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Green investing is underperforming, but don’t count it out just yet


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In the past two years, investors have invested in investment strategies for corporate governance and environmental social responsibility.

In 2020, net new assets into ESG funds jumped to $51.1 billion — more than double the year before. According to Morningstar data, ESG funds attracted almost $70 billion worth of new assets last year.

In fact, when allocating funds to invest their money they are now considering much more than the financial return. However, sometimes investing prudently comes with a price. ESG investors see their portfolios decline both relative and absolute this year.

It begs the question: How patient can investors be if ESG funds struggle?

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It’s normal for investors to become impatient when there is a prolonged period of underperformance. According to YCharts data, net flows to ESG-designated funds have been positive this year. However, ESG funds are experiencing significant outflows over the past year. Long-term investors that don’t sacrifice their values in order to perform have plenty of reasons to believe the future is sustainable investing.

ESG funds that include ESG in their investments are experiencing a slow start for this year. The broad U.S. Stock Market is also affected by ESG. S&P 500 IndexPopular proxy for U.S. stocks, the indice is now in correction territory, having fallen more than 10% since 2022.

In today’s market environment, there seems to be very few hiding places. And sustainable funds — particularly those that consider environmental issues — are having even more trouble keeping up with their non-ESG counterparts.

So what is causing ESG’s underperformance this year

Anemic performance has been seen in many areas of the market over the past year. The energy sector has however been a bright spot. Recent supply chain challenges and other geopolitical events have caused oil prices to reach record levels. Thus, the S&P 500 Energy Sector is up over 28% year to date on a price-return basis.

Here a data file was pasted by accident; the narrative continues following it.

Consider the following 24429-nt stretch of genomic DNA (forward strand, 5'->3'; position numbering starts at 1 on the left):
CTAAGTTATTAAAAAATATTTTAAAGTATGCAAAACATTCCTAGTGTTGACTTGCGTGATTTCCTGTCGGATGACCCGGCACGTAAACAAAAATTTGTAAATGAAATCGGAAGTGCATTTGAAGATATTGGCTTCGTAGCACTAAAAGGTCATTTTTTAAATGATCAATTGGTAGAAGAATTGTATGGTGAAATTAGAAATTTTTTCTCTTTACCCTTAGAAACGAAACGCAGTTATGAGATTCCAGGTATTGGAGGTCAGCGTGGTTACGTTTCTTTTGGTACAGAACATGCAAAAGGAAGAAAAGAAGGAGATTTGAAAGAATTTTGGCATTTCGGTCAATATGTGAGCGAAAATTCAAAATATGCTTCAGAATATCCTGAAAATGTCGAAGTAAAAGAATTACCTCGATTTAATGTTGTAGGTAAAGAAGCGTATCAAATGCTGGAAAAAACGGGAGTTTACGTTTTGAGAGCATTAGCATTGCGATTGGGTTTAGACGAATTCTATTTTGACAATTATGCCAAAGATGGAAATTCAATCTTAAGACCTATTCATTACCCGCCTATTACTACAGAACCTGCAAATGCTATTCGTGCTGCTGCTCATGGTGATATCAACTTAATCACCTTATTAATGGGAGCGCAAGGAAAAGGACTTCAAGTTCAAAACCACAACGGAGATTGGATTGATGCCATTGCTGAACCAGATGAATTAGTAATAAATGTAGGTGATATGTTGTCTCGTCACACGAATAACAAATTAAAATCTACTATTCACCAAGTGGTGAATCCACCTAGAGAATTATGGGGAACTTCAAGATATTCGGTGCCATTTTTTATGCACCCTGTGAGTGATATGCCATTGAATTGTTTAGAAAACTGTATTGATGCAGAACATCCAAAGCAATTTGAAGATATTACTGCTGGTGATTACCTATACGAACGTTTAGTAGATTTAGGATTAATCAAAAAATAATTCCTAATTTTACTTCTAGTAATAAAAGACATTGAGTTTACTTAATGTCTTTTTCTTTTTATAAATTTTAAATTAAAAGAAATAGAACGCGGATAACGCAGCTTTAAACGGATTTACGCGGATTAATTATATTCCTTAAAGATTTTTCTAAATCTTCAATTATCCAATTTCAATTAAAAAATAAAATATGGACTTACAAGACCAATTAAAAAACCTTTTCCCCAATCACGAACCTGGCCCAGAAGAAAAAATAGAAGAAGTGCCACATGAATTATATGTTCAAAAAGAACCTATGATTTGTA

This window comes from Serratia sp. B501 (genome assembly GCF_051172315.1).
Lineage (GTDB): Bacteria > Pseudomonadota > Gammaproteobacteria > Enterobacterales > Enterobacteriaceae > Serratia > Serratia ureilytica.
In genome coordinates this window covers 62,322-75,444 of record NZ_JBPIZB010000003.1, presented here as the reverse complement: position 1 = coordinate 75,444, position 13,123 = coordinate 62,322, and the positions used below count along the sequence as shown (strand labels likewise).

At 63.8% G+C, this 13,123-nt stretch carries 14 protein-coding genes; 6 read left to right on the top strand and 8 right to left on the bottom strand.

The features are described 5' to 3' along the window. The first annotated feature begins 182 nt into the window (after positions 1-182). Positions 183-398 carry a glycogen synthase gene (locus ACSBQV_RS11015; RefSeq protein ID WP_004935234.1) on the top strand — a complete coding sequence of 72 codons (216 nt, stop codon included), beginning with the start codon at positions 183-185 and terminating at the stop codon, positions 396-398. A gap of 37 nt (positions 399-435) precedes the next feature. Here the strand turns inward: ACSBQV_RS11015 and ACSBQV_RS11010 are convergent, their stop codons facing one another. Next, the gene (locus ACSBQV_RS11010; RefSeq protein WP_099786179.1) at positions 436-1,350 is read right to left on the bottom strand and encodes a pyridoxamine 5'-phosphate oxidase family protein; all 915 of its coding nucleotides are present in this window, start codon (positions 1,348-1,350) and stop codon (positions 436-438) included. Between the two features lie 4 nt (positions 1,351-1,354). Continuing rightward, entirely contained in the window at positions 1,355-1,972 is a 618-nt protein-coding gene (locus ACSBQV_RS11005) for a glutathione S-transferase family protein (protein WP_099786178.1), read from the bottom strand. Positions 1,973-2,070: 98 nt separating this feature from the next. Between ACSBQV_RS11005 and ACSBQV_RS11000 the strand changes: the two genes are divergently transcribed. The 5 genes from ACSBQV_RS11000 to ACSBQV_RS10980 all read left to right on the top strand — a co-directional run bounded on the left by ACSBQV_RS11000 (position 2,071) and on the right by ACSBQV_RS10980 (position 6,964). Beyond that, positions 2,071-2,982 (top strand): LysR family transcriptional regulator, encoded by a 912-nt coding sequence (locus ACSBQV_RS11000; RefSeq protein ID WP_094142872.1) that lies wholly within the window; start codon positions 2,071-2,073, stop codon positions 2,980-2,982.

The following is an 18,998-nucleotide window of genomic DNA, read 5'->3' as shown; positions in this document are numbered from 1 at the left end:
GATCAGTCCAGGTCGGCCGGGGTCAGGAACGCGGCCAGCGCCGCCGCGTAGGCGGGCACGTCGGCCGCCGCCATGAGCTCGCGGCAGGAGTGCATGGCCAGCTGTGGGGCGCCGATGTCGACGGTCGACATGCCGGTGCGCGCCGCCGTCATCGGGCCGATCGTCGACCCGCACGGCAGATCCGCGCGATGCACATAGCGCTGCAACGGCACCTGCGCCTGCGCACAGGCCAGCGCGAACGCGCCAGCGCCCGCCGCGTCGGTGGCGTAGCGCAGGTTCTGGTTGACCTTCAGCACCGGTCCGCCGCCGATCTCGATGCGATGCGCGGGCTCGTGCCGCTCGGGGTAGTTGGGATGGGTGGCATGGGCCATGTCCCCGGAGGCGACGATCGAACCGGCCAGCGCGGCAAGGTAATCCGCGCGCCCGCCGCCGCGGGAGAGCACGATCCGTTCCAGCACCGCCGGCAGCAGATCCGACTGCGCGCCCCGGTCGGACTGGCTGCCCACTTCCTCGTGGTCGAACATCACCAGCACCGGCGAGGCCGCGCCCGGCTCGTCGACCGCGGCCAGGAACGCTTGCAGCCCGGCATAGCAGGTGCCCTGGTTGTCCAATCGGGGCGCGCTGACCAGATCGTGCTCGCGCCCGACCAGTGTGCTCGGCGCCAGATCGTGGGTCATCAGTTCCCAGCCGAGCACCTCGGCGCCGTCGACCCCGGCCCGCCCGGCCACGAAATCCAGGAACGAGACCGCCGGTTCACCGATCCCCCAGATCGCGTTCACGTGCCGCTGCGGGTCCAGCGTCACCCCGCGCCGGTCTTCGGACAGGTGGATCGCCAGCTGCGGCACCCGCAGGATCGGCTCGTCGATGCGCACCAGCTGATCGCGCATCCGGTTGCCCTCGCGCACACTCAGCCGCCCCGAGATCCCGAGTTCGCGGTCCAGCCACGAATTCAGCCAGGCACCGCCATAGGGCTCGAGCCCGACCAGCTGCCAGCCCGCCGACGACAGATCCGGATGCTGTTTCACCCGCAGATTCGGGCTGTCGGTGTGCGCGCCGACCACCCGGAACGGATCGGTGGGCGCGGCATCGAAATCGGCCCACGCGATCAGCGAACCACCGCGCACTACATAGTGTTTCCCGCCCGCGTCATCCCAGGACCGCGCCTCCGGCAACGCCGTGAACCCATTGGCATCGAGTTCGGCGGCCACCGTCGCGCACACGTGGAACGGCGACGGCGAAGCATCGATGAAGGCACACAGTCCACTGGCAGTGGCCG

Despite this, tech companies have seen a sharp sell-off as investors expected the Federal Reserve to raise interest rates soon. The S&P 500 Information Technology Sector is down more than 16% this year as a result.

ESG funds’ recent performance has been hampered by this stark divergence between sector performance. ESG funds are known to be more concerned with technology than the energy-intensive sector. These relative positions were profitable in 2021 and 2020, but they are proving to have been headwinds this year.

Every investment strategy is subject to headwinds. Investors shouldn’t abandon their investment strategies when things get tough. Sometimes it is helpful to keep an eye on the longer term and look for opportunities when stock prices are falling.

ESG investors who are long-term can be confident about the future. Below are some examples of ESG investor rewards in 2022.

The pressure mounting upon big companies to take action to stop global warming is increasing as climate change comes into greater focus. Many of the world’s largest companies are working towards net zero carbon emissions — and pressuring others to follow their lead. Amazon, IKEA and other major corporations are pushing for zero carbon fuels in the ocean shipping sector by 2040.

According to BloombergNEF data, the sustainable debt market surpassed $1.6 trillion in new issuance in 2021. The rapidly increasing market could be instrumental in helping companies access finance to achieve their ESG goals.

They may be able to support ongoing diversity efforts and inclusiveness in local communities. In the case of Covid-19, for example, social bonds were crucial in supporting communities. This type of borrowing is usually reserved for vulnerable or underserved groups.

Investors insist on more information from companies regarding how they are managing climate risks. Gary Gensler, Chair of the Securities and Exchange Commission announced that last year it would make use of its authority and require disclosures on climate change. Asset managers push companies to disclose more about climate change, deforestation, and water security, in an effort to improve investment decisions.

Actually, this month the SEC will propose new rules to publicly traded corporations. Companies would be required to provide standardised information regarding their emission levels and climate-related risks. Investors will be able to avoid the companies most susceptible to being affected by climate change. They also can support those who are dedicated to fighting it.

Long-term investors are encouraged to continue on the current course. New corporate policies are being driven by climate change and it is an important component of both the Biden administration’s agenda as well as many countries around the globe. Additionally, social inequality and injustice have been highlighted by the Covid-19 epidemic and Black Lives Matter. Investors who are socially conscious and concerned about the environment will continue to expect more from companies where they invest.

All investing takes patience. ESG investors are experiencing that now — some, perhaps, for the first time. Market trends are often cyclical, which is a good thing. However, the most likely trends that drive sustainable investing will last are those which have a longer life expectancy.

— By Cathy Curtis, certified financial planner and founder and CEO of Curtis Financial Planning